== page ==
Poetry: Icarus – Of Gravity and Light

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Icarus – Of Gravity and Light -Poem
by John Burnside

The things that fall
are what we treasure most:

attendants
in the house of gravity,

we sense the imminent
in every book

left open on a table
or a chair;

in every sugar bowl
or deck of cards

we understand
another life resides,

older than time
and dizzy with momentum

yet, since the soul
is weightless, being neither

flesh and bone, nor shadow,
nor that sound

of falling in the distance
we mistake

for death,
or flight,

nothing is ever solid
in itself,

and substance
is another form of sleep

as feathers are,
no matter that the light

is still around a body
while it falls,

keeping it true, unhindered,
counterpoised,

something immense
to set against the pulse.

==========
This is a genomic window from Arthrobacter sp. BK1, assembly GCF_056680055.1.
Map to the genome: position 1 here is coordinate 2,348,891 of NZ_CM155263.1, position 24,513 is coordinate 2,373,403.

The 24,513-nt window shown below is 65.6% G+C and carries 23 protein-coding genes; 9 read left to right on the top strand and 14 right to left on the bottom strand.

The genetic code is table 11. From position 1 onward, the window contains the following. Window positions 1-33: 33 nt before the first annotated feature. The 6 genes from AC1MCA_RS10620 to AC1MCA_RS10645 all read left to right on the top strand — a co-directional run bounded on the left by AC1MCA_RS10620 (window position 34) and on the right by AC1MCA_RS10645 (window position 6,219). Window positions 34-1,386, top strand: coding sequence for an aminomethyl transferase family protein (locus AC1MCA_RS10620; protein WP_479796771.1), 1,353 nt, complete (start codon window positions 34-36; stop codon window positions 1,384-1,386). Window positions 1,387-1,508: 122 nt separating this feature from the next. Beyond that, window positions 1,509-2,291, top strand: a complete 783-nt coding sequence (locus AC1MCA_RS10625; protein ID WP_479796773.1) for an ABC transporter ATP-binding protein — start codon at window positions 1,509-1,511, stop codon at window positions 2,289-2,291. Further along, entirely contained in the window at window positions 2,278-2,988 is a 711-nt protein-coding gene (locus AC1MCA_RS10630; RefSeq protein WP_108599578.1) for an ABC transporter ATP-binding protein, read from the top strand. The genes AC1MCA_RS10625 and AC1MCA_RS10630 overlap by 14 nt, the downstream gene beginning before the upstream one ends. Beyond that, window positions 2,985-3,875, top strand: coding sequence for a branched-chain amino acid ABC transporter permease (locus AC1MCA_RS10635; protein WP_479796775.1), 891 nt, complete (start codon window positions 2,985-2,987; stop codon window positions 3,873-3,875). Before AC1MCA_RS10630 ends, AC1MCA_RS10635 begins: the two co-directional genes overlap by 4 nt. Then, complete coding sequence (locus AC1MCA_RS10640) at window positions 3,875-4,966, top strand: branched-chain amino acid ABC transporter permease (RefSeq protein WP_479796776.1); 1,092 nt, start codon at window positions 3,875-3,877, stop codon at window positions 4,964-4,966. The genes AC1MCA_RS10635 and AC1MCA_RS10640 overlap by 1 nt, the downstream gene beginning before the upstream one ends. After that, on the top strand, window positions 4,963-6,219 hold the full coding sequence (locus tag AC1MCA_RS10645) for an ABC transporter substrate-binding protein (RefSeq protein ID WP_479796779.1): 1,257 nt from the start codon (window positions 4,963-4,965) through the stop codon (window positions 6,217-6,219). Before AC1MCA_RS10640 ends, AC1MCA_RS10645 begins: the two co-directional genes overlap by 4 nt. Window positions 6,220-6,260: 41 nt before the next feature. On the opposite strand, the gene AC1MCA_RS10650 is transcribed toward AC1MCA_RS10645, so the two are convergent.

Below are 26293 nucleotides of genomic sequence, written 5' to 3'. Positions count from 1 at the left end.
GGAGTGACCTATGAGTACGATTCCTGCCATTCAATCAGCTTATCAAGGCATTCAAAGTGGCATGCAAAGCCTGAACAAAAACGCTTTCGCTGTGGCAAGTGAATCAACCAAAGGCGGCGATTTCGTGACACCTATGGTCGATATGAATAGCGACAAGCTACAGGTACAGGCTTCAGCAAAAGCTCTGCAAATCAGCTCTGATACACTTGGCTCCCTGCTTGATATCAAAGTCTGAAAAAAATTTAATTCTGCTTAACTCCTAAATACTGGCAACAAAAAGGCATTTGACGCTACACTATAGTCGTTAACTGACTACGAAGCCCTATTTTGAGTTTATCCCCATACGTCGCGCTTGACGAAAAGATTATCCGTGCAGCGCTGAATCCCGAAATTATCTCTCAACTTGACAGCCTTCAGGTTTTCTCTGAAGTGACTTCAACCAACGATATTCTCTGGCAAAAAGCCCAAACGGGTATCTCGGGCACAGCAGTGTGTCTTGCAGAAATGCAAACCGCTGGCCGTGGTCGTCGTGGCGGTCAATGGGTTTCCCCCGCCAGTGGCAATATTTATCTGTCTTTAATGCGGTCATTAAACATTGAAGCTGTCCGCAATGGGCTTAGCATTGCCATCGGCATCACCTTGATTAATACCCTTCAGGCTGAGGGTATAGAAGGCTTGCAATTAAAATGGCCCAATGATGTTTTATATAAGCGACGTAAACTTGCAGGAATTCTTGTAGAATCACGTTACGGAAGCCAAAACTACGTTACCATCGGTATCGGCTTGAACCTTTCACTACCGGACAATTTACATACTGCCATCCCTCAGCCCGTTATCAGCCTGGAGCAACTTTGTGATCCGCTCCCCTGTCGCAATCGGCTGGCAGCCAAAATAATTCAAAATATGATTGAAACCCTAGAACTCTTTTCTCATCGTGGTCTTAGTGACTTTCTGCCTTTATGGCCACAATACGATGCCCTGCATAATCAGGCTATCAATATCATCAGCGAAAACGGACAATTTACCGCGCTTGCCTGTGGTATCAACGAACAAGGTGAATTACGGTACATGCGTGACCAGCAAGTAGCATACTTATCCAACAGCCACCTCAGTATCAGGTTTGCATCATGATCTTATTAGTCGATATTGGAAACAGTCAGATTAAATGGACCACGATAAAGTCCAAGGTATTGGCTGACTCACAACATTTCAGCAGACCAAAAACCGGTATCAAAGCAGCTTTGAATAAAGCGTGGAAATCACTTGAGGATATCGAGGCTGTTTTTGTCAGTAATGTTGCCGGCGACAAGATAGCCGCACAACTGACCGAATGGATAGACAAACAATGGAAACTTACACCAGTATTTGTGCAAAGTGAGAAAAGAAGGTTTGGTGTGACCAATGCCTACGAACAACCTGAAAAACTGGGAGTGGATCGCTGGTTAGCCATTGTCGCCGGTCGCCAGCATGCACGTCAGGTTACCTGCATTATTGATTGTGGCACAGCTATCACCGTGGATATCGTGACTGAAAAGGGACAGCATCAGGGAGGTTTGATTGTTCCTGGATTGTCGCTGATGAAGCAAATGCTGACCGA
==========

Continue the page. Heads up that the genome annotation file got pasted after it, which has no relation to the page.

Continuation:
John Burnside of Fife, Scotland teaches creative writing at the University of St. Andrews. Among his books of poetry are: A Normal Skin, The Myth of the Twin, The Hoop, Common Knowledge, Feast Days, and Swimming in the Flood. Novels to his credit are: The Dumb House, The Mercy Boys, and most recently, The Locust Room (2001). His most recent collection of poems, The Asylum Dance (2000), won the Whitbread Prize for Poetry. Copyright 2002 Fairleigh Dickinson University; Copyright 2002 Gale Group) Photo Credit: Lament for Icarus by Herbert Draper; Kent Law)=0=

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